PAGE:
As 2013 comes to a close, I’ve repackaged and catalogued over 1,000 files from the Archive. In this blog post, I’ll share a few of the methods I used to get this historic material processed and available for researchers as quickly as possible.
As I wrote in my introductory post, most if not all archive services have backlogs of material that hasn’t been catalogued due to lack of time or staff. My main role as Project Archivist is to reduce the BPMA’s backlog, one section of the Archive at a time. So far I’ve eliminated four backlogs:
- Organisation, circulation and sorting of inland mails (POST 17).
- Post Office counter operations and services (POST 22).
- Establishment records (POST 59).
- Public Relations Department, predecessors and successors (POST 108).
Each backlog was composed of hundreds of individual files, ranging from administrative papers to technical plans to visual material like posters and photographs. The files had come into the Archive from many different sources over the past few decades. My task was to repackage and catalogue the files, and find places for them in the BPMA’s existing catalogue structure. I also needed to remove redundant files to free up much-needed repository space. And I wanted to make my descriptions reasonably detailed, to help people search for files in our online catalogue.
The working method I devised, therefore, was based around fast, detailed processing on a file-by-file basis. I had the opportunity to evaluate and refine the method after each backlog was finished. I also familiarised myself with More Product Less Process (MPLP) theory after recommendations from professional colleagues. While I didn’t completely embrace the MPLP approach, I adopted some of its ideas to increase efficiency.
I’m not going to hurl technical details at you, but here are some of the techniques I used to process over 1,000 wildly differing files alongside the other work I do at the BPMA.
1. Get to know the territory: Before starting, I visually inspected the entire backlog to get a rough idea of its extent and anything requiring special conservation treatment. I also collated any existing box lists and accession records, did background research, and compiled a glossary of terms used in file names.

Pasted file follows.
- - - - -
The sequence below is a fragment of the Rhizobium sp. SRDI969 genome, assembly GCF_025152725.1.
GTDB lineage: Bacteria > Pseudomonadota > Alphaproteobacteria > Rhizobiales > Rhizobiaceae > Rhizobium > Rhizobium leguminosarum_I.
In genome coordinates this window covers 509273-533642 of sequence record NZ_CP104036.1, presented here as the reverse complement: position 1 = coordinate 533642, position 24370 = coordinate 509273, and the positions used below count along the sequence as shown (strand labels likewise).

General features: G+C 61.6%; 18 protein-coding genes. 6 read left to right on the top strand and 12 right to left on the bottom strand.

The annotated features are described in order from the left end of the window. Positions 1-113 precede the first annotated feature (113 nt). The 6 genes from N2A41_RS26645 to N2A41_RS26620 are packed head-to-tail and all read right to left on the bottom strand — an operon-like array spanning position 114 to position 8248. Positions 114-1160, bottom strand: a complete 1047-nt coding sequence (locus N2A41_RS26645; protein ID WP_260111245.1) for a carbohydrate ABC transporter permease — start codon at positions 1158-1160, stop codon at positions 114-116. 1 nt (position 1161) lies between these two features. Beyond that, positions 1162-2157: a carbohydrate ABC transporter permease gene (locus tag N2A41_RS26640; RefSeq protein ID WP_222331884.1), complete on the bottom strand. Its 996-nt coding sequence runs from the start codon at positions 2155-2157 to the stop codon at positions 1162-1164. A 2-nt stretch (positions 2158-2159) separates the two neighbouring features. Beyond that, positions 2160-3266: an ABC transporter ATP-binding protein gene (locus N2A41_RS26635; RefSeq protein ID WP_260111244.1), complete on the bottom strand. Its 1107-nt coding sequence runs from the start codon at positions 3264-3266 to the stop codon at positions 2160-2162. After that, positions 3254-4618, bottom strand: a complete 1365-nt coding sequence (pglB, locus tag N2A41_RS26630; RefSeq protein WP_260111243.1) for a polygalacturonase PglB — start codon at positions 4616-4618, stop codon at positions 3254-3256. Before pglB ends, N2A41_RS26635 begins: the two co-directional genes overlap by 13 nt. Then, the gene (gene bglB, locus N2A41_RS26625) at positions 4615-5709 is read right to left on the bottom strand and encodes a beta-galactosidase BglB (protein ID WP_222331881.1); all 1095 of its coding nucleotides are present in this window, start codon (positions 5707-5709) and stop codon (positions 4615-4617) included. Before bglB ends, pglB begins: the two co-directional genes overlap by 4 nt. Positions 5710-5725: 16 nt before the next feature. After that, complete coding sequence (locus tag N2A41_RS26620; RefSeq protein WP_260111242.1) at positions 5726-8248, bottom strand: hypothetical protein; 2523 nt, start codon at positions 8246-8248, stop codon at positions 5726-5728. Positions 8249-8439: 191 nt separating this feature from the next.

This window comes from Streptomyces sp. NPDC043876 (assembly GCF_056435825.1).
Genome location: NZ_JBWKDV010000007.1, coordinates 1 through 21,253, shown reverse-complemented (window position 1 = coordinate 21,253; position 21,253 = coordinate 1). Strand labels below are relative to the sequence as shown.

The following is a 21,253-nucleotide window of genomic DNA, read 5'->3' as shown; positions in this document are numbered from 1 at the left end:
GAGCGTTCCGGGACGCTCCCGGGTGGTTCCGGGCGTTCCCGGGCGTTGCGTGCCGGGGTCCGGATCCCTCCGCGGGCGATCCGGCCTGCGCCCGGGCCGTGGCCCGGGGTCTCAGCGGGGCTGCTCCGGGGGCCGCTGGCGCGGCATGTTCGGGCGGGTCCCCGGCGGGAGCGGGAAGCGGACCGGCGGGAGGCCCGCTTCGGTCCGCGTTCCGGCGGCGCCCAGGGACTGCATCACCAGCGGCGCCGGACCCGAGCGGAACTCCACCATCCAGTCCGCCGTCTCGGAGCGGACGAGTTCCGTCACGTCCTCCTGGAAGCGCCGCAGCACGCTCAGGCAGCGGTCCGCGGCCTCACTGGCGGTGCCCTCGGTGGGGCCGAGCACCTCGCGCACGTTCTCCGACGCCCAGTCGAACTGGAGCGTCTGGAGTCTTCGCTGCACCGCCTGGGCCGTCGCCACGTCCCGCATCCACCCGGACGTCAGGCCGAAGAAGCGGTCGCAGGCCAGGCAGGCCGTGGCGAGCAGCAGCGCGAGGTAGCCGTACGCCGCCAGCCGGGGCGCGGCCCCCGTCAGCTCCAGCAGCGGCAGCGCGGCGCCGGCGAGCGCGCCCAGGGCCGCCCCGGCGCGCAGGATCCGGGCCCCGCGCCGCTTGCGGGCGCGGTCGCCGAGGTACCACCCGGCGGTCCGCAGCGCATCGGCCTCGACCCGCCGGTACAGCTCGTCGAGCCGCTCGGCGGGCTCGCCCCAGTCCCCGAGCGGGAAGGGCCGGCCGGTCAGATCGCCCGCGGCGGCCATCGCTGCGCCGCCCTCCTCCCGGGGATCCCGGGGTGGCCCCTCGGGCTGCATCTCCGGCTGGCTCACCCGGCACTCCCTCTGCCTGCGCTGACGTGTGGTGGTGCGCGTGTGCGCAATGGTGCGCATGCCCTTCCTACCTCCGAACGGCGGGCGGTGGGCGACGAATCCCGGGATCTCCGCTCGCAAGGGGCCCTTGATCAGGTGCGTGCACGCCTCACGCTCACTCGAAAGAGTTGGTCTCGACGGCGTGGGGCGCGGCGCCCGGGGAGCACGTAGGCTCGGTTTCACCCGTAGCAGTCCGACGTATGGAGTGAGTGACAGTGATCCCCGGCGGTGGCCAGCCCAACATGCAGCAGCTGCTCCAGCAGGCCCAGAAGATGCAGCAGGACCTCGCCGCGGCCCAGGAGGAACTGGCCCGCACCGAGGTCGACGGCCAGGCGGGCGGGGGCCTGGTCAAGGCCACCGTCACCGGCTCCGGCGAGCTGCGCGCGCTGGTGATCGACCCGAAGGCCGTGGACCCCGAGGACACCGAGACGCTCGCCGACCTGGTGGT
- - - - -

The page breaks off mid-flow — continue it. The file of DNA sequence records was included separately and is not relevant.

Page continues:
2. Establish basic standards: I adopted a minimum standard of description and repackaging, which could be enhanced if a file warranted it. Any file containing a contents list or executive summary had it copied pretty much verbatim into the catalogue description, while files in stable ring binders were generally not repackaged.
3. Multi-task: I combined appraisal (i.e. deciding if we needed to keep the file), repackaging, physical arrangement and catalogue description into a single integrated process, performed on one file at a time. Intellectual arrangement of files into a catalogue structure was only done after all files had been processed.
4. Use simple, sensible numbering: The BPMA uses two numbering systems. Each file/item has a Finding Number, which is unique, fixed, and used by researchers and staff to retrieve archives for consultation. Files/items also have Reference Numbers, which structure the multi-level archival descriptions I described in this blog post. Reference Numbers aren’t seen by researchers and can be swapped around as often as needed. This is a really great way to do almost all the processing of files without having to worry about exactly where they’ll go in the catalogue.
5. Wherever possible, get a computer to help: I designed a relational database in Access for all my project work. The database would automatically complete some catalogue fields, saving lots of time. It logged which files had been catalogued and which had been marked for disposal. I used it during processing to group files into rough subject categories, which were refined into catalogue sub-series at the end. Best of all, I could take all the descriptions I’d written in the database and import them into our catalogue software in one batch.
These are some of the techniques I’ve used in my work. Perhaps you might find them helpful if you’re working on a similar task. Of course, there are many other ways of working, and I’d be very interested to read your suggestions for how I could do things differently!
My new project is to catalogue a large collection of British Army postal service records, dating from World War 2 to the 1980s. I’ll keep you posted.
Happy Christmas, and see you in the New Year!
– Matt Tantony, Project Archivist (Cataloguing)